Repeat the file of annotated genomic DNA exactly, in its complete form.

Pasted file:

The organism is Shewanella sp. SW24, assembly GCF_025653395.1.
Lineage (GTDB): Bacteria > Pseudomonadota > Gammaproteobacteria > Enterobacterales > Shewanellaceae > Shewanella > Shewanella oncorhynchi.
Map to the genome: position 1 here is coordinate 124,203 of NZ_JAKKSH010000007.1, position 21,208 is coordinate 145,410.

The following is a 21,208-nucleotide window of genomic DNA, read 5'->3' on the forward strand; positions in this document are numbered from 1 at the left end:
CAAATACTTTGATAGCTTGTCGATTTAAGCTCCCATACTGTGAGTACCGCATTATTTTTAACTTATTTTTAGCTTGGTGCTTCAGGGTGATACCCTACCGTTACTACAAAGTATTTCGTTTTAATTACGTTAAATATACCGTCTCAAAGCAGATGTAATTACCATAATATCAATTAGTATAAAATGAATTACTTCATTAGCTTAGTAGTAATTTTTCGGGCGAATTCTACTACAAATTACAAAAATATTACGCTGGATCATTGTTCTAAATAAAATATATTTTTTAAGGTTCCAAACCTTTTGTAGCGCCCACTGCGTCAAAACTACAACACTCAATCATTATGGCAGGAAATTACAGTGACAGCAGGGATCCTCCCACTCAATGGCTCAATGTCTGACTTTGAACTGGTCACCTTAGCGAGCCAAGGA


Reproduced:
The organism is Shewanella sp. SW24, assembly GCF_025653395.1.
Lineage (GTDB): Bacteria > Pseudomonadota > Gammaproteobacteria > Enterobacterales > Shewanellaceae > Shewanella > Shewanella oncorhynchi.
Map to the genome: position 1 here is coordinate 124,203 of NZ_JAKKSH010000007.1, position 21,208 is coordinate 145,410.

The following is a 21,208-nucleotide window of genomic DNA, read 5'->3' on the forward strand; positions in this document are numbered from 1 at the left end:
CAAATACTTTGATAGCTTGTCGATTTAAGCTCCCATACTGTGAGTACCGCATTATTTTTAACTTATTTTTAGCTTGGTGCTTCAGGGTGATACCCTACCGTTACTACAAAGTATTTCGTTTTAATTACGTTAAATATACCGTCTCAAAGCAGATGTAATTACCATAATATCAATTAGTATAAAATGAATTACTTCATTAGCTTAGTAGTAATTTTTCGGGCGAATTCTACTACAAATTACAAAAATATTACGCTGGATCATTGTTCTAAATAAAATATATTTTTTAAGGTTCCAAACCTTTTGTAGCGCCCACTGCGTCAAAACTACAACACTCAATCATTATGGCAGGAAATTACAGTGACAGCAGGGATCCTCCCACTCAATGGCTCAATGTCTGACTTTGAACTGGTCACCTTAGCGAGCCAAGGA